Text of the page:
Late August, Ten Years Ago! Part I
On August 20, 2006, I arrived in Kenya to join a two-week, photo safari to photograph the annual Great Migration of wildebeest. The migration, called one of the World's Great Wonders, involves the movement of 1.5 million wildebeest as they search for water and better grasses. In August each year, they cross from Tanzania into Kenya crossing the Mara river that separates the two countries.
Even after witnessing it, I find it impossible to describe the scene with all those animals foraging in the grasses, but here's one photographic attempt. Each of those dark spots in this limited view is a wildebeest.
The remainder of the photographs shown in this two-part post were taken on just one day ... day 12 of the trip. On that day, most of our group (a total of 10) had decided to take an early morning, hot air balloon ride over the Masai Mara. Those who didn't opt for the balloons would go out as normal with a driver in one of the four-wheel drive vehicles. As luck would have it, I got a rare treat ... a driver and vehicle all to myself for the morning.
The purpose of the trip was to photograph wildlife so it was understandable that most of the photogs were not into taking landscape images ... so my first treat of the day began with this stop:
The shot doesn't do justice to the feeling I had of the immense space devoid of any human artifacts ... something pretty rare in our modern society. And, those Acacia trees ... they are often the only thing sticking up on those wide open plains. To me, they symbolize this part of Africa! As the Sun rose, I zoomed in:
After this stop, we went off to find some wildlife. I would say to the driver: "Hey, let's go over there" ... and over there we would go! It was great freedom from the norm. At a point, we came across a mother and three Cheetah cubs surveying their World from the top of a ridge:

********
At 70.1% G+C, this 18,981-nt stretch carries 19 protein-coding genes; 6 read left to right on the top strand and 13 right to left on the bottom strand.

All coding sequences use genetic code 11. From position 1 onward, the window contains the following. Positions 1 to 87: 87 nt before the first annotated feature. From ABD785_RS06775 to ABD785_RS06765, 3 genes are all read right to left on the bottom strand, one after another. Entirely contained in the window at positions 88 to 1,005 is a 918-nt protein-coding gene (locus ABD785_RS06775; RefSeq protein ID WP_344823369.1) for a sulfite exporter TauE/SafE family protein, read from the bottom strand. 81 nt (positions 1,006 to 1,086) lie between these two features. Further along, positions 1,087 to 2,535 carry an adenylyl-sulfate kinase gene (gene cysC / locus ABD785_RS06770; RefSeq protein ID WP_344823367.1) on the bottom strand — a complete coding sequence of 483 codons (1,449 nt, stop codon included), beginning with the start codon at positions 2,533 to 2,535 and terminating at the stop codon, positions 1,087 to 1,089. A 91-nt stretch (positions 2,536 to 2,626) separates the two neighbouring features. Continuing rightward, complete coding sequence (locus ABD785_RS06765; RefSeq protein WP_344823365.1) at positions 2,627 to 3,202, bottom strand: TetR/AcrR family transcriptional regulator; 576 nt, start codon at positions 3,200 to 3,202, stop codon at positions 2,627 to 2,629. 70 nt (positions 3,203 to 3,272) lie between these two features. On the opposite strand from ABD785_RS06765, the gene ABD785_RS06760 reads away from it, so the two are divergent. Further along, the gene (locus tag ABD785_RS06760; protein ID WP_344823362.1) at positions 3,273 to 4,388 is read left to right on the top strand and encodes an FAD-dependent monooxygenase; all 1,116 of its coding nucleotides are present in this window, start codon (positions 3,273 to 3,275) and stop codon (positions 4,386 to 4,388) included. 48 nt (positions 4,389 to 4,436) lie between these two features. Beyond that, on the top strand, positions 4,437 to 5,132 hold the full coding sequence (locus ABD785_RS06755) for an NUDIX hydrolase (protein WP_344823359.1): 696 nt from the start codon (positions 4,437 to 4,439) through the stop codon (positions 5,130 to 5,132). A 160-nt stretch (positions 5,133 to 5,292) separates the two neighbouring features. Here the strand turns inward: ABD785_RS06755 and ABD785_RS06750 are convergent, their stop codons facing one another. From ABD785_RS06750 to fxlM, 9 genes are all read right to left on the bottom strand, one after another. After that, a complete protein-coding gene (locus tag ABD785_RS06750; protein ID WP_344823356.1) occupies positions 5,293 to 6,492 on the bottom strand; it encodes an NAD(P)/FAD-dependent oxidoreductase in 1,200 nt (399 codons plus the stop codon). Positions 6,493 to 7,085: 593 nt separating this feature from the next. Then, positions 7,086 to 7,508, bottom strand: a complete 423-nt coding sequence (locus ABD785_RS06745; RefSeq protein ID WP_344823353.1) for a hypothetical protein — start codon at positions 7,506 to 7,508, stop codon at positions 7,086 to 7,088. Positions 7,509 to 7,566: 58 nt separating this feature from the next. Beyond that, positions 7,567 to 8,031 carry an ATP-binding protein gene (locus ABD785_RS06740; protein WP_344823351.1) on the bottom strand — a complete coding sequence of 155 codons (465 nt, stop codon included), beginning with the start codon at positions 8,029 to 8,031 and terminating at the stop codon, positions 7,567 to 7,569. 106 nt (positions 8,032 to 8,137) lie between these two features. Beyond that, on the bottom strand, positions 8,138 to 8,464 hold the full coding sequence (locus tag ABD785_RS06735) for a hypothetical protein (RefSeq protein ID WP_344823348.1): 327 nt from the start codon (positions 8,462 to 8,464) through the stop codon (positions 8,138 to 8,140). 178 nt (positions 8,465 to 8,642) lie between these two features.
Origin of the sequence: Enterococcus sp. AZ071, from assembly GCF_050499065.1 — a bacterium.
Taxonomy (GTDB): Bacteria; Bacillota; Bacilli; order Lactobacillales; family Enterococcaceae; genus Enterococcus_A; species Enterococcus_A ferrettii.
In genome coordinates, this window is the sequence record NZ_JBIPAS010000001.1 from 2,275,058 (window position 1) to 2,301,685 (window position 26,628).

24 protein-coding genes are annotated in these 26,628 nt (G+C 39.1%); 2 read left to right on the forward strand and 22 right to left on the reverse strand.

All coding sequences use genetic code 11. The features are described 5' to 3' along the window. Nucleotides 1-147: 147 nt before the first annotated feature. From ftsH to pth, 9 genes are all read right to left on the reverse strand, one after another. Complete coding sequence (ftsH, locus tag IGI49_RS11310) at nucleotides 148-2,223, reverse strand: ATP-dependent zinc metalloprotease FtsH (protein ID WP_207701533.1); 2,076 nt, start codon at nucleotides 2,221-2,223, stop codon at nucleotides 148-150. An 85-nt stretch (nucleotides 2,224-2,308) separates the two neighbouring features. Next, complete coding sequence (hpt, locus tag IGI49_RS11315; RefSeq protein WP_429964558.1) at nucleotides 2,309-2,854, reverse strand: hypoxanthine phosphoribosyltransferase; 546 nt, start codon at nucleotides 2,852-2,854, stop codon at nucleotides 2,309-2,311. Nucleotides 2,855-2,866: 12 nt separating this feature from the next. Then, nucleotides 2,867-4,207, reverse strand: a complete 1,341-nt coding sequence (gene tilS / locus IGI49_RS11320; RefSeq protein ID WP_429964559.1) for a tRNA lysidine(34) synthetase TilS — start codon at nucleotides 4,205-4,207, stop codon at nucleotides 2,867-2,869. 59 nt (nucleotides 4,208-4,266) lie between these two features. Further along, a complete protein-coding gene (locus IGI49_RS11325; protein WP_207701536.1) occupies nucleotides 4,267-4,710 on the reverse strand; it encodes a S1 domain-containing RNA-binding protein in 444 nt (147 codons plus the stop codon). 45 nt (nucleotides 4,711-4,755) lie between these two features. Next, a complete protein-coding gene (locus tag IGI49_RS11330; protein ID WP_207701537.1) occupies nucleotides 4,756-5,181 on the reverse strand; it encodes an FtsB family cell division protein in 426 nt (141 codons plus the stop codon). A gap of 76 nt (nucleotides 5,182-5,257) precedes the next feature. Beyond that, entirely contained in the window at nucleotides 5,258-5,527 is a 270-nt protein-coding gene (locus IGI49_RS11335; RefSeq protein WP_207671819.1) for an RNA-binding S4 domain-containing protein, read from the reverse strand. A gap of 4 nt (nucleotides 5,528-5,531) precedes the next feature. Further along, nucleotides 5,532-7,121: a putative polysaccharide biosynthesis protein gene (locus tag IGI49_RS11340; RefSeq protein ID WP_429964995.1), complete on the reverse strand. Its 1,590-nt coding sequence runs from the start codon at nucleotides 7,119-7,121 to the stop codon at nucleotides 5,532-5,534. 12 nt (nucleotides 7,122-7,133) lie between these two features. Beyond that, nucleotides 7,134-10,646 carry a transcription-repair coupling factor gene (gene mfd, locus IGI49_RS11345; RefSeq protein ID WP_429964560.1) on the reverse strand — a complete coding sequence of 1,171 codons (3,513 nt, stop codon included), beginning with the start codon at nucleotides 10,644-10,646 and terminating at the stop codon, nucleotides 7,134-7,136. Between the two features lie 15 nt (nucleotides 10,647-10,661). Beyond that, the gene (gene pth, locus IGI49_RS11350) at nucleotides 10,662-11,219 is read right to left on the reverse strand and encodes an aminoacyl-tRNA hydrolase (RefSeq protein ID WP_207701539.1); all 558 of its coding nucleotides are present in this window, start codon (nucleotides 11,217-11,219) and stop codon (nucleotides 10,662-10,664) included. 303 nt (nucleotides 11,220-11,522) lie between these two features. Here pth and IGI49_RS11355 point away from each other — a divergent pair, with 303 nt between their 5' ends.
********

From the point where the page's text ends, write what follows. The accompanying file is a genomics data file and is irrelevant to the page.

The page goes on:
As an aside, one of the things I noticed was how frequently many of the animals (the hunters as well as the hunted) used whatever was available to get a higher. clearer view of their surroundings. They would climb up on a a rock, an ant hill, or like this cheetah, a ridge to gain some height. This next shot is a different Cheetah family taken on a different day illustrates the point. The group is standing on an ant hill ... yep, I always wondered where that expression came from ... now I know!
While those cubs were pretty cute, I liked this next shot of the mother better. She's beautiful and I got the sense watching her that she's trying to figure out her next move.
Off in the distance, I noticed a line of wildebeest and asked the driver to make our way over to the line ... as an aside, when traveling (as opposed to grazing) wildebeest travel in very orderly lines ... sometimes miles in length. I wanted to get a picture of that. As we got near, I noticed a strange behavior from wildebeest line ... as they started to cross the track we were driving on, they suddenly began panicking, jumping high, etc.
Then I spotted the reason lying in the tire track of the path. "OMG," she's going for a kill!
Because of the big telephoto lens I had on the camera, keeping both the wildebeest and lion in sharp focus at the same time wouldn't be possible. I decided to keep the focus on the lion and time my shutter releases as the wildebeest realized the danger they were in. That way I would be ready to capture the lion's strike:
The line of wildebeest started to catch on to the danger and began changing the direction of the line. At about the same time, the lion decided to move into the grass but was too late. I call this image "I thot I saw a putty cat". Can you imagine what walking through these grasses must be like? Scary!
In disgust, she got up and walked by the vehicle; stopped for a moment and stared directly at me! I involuntarily flinched causing the driver to laugh. I caught this last image of her staring wistfully at the wildebeest line in its new location:
Wow, what a day! I need a break ... its time for breakfast. But, wait, it gets even better.
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